Wednesday, December 30, 2009
Last Year at Marienbad (L'année dernière à Marienbad) A Film by Alain Resnais (1961)
"...The spectator will let himself be carried along by the extraordinary images in front of him, by the actors' voices, by the soundtrack, by the music, by the rhythm of the cutting, by the passion of the characters...and to this spectator the film will seem the "easiest" he has ever seen: a film addressed exclusively to his sensibility, to his faculties of sight, hearing, feeling. The story will seem the most realistic, the truest, the one that best corresponds to his daily emotional life..."
These are the words of Nouveau Roman author Alain Robbe-Grillet, who penned the screenplay for Alain Resnais' famously unconventional Nouvelle Vague film Last Year at Marienbad. What he's saying though, that the film is likely to be the gentlest, most malleable viewing experience possible, would undoubtedly contradict with the overwhelming majority of the film's approximately fifty-year audience. The quote also comes from a preface to the screenplay that was published prior to the release of the film, in which Robbe-Grillet sung sweetly about the perfect osmosis between he and Resnais in working on the project, a sentiment that he gradually and bitterly altered in the years after. The discontinuity between his statement and reality however may be by design, posed as yet another unkempt stitch in an already ruffled patchwork, a film that literally (and many would say figuratively) takes game-playing as one of its subjects. For good reason, Resnais and Robbe-Grillet have been named the biggest fibbers and pranksters in the history of the cinema.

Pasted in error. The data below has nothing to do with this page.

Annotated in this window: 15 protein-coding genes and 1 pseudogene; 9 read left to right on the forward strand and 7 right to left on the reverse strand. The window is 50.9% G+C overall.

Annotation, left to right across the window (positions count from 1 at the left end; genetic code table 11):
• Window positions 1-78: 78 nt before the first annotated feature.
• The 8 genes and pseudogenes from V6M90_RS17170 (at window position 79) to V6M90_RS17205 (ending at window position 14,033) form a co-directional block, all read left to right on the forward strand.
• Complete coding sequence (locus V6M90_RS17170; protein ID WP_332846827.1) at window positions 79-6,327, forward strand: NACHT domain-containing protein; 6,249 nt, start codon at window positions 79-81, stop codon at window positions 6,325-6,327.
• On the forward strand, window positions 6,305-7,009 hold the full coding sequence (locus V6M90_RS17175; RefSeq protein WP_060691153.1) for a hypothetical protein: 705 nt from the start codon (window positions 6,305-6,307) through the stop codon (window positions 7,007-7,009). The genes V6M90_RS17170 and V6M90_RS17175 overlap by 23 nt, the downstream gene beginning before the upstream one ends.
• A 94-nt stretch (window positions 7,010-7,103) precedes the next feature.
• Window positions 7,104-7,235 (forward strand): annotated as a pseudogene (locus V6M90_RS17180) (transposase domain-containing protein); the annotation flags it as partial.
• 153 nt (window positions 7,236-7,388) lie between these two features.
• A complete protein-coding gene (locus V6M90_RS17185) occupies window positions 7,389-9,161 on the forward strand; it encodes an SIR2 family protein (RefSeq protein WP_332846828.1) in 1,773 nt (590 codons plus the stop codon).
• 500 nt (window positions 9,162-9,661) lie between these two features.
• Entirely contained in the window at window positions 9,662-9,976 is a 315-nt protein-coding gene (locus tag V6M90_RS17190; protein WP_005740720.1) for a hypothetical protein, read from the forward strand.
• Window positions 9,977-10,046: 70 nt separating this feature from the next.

I'd like to think though, with its immensely satisfying visual and aural rhymes, its subtle mutations in tone, and the rigorous performances of its two unnamed leads, that Last Year at Marienbad is much more than just a game. Instead, there is some truth in Robbe-Grillet's assertions: the film, through its unusual alchemy of repetition and minor variation, approaches the mechanics of the mind, specifically the way memory and fantasy work within the human brain. Whether or not this results in the kind of viewing Robbe-Grillet predicts is a different question. It is no way an "easy" film, but rather one that constantly asks questions, or perhaps only appears to ask questions. It can be aggravating or hypnotic, off-putting or encouraging, daunting or lean. Why its effect varies so much from viewer to viewer (the film caused one of the most divisive critical responses in film history) is and always will be a massive mystery, but it says a great deal about Resnais and Robbe-Grillet's achievement, and in a way, is naturally symptomatic of a film dealing with the elusive nature of human thought.